by Dr. Andy Jackson
Director of the Civitas Center for Public Integrity, John Locke Foundation
According to the Civitas Partisan Index, a handful of races will determine the balance of power in Raleigh
This is the third and final Civitas Partisan Index (CPI) post for the 2022 election. One crucial question is whether Republicans will win supermajorities, allowing them to override Gov. Roy Cooper’s vetoes. Republicans must win 72 seats in the North Carolina House and 30 in the Senate to gain supermajorities.
After briefly presenting a summary of changes from the previous CPI posts, we will go over three layers of analysis: the baseline partisan tendencies of districts as indicated by the CPI, the influence of the broad political environment on those baselines, and factors that may case individual races to differ from the general expectations.
Much of this post is the same as the second CPI post in May. There are two main changes:
The CPI measures the base partisan leanings of a North Carolina state legislative district compared to the state as a whole. While partisan lean is just one part of the puzzle when analyzing who is likely to win in a district, someone using the CPI without any other data would have successfully predicted 90 percent of state legislative races in 2018 and over 94 percent of races in 2020. Click here to see the methodology behind the CPI.
So, how does the CPI rate General Assembly districts this year? As seen in the figure below, the CPI rates 24 Senate Districts as either lean (2-5 percent advantage), likely (6-9 percent), or safe (10+ percent) Republican. On the other hand, 22 are lean, likely, or safe Democratic. That leaves 4 toss-up seats where neither party has a baseline advantage.
In the House, Republicans have a baseline advantage in 58 districts, compared to 56 districts with a Democratic baseline advantage and 6 toss-up seats.
Below are district maps for the North Carolina Senate and House. Information for each district includes the CPI rating, the Republican candidate, and the Democratic candidate. Some districts only have one major-party candidate. Below the maps are Excel files for the Senate and House. (Libertarian and Green Party candidates are not included in the maps but are on the Excel files.)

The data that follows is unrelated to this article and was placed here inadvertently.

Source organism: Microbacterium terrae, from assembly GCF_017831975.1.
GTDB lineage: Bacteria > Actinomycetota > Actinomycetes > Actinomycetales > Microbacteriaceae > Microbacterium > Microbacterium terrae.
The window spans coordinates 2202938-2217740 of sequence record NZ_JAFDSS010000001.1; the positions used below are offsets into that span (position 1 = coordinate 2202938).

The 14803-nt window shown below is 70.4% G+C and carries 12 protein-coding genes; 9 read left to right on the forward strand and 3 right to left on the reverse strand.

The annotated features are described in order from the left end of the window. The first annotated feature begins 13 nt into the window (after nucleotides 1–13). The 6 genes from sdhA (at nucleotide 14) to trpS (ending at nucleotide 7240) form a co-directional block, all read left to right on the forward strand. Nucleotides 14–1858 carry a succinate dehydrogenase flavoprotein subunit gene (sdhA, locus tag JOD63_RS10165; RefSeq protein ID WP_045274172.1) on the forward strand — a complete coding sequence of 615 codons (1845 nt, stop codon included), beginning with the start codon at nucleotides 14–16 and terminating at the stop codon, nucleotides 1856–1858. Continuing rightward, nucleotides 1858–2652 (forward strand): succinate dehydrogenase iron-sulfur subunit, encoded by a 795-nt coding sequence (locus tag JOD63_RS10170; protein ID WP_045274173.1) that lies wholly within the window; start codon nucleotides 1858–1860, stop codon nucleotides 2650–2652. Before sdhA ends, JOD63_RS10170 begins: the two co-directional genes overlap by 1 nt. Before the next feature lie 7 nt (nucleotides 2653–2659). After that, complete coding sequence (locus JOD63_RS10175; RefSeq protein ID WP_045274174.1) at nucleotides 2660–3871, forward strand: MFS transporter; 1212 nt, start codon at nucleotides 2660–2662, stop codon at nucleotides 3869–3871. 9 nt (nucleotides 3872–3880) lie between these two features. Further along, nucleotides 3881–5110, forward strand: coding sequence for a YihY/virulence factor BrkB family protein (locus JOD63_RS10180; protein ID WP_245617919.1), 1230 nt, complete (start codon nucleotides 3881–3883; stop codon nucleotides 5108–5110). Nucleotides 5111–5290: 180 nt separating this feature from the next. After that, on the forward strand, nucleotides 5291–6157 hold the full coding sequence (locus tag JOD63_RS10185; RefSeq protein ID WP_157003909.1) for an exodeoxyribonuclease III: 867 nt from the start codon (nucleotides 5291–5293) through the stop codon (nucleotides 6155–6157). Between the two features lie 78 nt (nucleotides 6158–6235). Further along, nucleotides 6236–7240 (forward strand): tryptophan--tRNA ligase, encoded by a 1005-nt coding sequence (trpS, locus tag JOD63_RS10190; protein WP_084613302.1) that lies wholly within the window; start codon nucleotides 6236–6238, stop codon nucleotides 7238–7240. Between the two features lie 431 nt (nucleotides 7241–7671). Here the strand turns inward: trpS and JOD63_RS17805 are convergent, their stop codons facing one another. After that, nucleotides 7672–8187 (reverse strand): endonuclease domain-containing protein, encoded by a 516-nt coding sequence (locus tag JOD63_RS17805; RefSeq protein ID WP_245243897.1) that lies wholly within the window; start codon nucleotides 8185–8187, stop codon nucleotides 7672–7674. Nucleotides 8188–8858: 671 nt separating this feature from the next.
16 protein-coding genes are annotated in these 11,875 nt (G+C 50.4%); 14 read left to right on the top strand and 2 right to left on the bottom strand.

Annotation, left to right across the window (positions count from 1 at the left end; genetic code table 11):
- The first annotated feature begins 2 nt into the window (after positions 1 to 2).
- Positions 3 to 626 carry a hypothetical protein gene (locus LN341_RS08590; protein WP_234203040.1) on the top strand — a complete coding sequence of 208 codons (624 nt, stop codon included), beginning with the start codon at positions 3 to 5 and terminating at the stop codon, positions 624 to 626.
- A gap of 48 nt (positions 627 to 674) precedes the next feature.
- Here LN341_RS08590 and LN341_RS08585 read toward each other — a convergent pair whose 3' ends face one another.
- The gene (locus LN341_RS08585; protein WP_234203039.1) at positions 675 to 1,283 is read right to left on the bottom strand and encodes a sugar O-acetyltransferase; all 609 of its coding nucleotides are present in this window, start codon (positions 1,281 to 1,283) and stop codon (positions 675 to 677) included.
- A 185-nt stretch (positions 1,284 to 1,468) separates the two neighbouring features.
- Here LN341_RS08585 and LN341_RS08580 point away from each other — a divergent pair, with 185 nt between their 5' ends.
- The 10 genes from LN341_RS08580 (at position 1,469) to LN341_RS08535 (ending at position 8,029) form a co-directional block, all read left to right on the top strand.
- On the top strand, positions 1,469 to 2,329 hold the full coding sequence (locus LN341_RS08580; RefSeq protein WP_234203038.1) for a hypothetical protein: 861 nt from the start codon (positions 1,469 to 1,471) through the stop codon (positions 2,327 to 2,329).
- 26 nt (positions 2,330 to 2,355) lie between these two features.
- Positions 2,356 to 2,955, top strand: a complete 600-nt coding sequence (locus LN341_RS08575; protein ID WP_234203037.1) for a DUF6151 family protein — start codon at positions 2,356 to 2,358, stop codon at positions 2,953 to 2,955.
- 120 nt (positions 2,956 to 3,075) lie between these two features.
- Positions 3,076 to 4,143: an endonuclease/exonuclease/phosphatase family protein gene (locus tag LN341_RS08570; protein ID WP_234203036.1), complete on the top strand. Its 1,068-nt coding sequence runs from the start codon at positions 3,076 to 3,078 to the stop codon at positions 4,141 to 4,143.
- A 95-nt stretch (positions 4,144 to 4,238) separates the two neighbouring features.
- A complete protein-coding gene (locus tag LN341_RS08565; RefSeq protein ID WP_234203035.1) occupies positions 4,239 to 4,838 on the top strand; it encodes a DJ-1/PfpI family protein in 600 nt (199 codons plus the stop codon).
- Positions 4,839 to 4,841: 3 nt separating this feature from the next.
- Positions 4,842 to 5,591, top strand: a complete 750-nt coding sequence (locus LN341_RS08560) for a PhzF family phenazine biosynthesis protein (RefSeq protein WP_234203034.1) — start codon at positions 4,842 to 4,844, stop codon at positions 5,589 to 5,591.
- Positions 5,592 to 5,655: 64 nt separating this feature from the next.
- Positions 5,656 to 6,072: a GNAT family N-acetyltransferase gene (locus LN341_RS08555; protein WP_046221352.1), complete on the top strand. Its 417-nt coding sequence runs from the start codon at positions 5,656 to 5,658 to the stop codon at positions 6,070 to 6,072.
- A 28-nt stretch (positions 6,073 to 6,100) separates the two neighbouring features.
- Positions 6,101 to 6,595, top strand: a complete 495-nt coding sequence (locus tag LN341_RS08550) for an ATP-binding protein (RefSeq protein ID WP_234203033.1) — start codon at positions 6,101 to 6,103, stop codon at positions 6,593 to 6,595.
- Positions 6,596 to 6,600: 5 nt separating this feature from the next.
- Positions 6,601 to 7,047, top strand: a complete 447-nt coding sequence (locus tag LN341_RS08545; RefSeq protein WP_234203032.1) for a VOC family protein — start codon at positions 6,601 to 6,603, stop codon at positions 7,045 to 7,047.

The president’s party usually suffers losses in midterm elections. While that is likely the case this year, Democrats have been bolstered by polling over the summer showing that they have closed some of the gap with Republicans. An 11.4-point Republican lead over Democrats in the generic state legislature ballot question in June narrowed to just 5 points in August. North Carolina is an R+1 state, so a Republican advantage of five percentage points means that many districts that are rated D+4 are the real “toss-ups.”
In this environment, the districts rated “toss-up” or “lean Democratic” in the CPI are the most likely to be competitive.
Political Science research has found that campaigns cannot alter fundamentals but can affect outcomes on the margins. So, a well-run campaign with a strong candidate might be able to get a few percentage points higher than the district’s baseline, and the political environment, would indicate.
The “races to watch” tables below include two indicators of candidate quality. The first is incumbency. While some incumbents are running in very different districts due to redistricting, they all have campaign experience and have developed connections with voters that can help them win. The second is money; specifically, the second quarter cash-on-hand reported to the North Carolina State Board of Elections in July. While the relationship between money and winning elections is more complicated than most people appreciate, it exists.
With all that in mind, here are the seats that will most likely determine control of the General Assembly. In both tables, incumbents are in bold and second-quarter cash-on-hand, in thousands, is in parentheses.
In the House, Republicans must win in 14 of the 19 “toss-up” and “lean Democratic” districts in Table 1 to win a supermajority. Democrats must win 18 of them to get a simple majority.
Table 1: “Toss-up” and “lean Democratic” districts in the NC House
In the Senate, Republicans must win 6 of the 9 seats in Table 2 to win a supermajority. Democrats must win all 9 to gain a simple majority.
Table 2: “Toss-up” and “lean Democratic” districts in the NC Senate
Of course, there could also be a few surprises on November 8. In 2018, Republicans carried three lean-Democratic districts in an otherwise good year for Democrats. On the other hand, Democrats picked up one “likely Republican” district that year.
Nevertheless, the 28 districts featured here will likely determine the balance of power in Raleigh.